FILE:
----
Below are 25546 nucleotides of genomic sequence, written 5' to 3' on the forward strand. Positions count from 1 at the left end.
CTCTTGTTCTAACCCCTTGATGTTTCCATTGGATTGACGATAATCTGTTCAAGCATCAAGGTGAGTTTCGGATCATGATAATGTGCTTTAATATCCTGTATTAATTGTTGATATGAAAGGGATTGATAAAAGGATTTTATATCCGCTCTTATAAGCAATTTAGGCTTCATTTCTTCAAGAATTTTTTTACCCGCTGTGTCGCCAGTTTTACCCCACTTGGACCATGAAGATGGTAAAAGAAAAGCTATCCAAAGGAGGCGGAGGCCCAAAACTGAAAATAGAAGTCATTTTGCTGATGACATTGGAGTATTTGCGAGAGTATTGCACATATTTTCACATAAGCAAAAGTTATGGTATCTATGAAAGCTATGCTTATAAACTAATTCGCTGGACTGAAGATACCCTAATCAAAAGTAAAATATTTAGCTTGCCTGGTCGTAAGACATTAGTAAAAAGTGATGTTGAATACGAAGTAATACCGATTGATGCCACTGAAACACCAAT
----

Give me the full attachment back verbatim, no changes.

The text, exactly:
Below are 25546 nucleotides of genomic sequence, written 5' to 3' on the forward strand. Positions count from 1 at the left end.
CTCTTGTTCTAACCCCTTGATGTTTCCATTGGATTGACGATAATCTGTTCAAGCATCAAGGTGAGTTTCGGATCATGATAATGTGCTTTAATATCCTGTATTAATTGTTGATATGAAAGGGATTGATAAAAGGATTTTATATCCGCTCTTATAAGCAATTTAGGCTTCATTTCTTCAAGAATTTTTTTACCCGCTGTGTCGCCAGTTTTACCCCACTTGGACCATGAAGATGGTAAAAGAAAAGCTATCCAAAGGAGGCGGAGGCCCAAAACTGAAAATAGAAGTCATTTTGCTGATGACATTGGAGTATTTGCGAGAGTATTGCACATATTTTCACATAAGCAAAAGTTATGGTATCTATGAAAGCTATGCTTATAAACTAATTCGCTGGACTGAAGATACCCTAATCAAAAGTAAAATATTTAGCTTGCCTGGTCGTAAGACATTAGTAAAAAGTGATGTTGAATACGAAGTAATACCGATTGATGCCACTGAAACACCAAT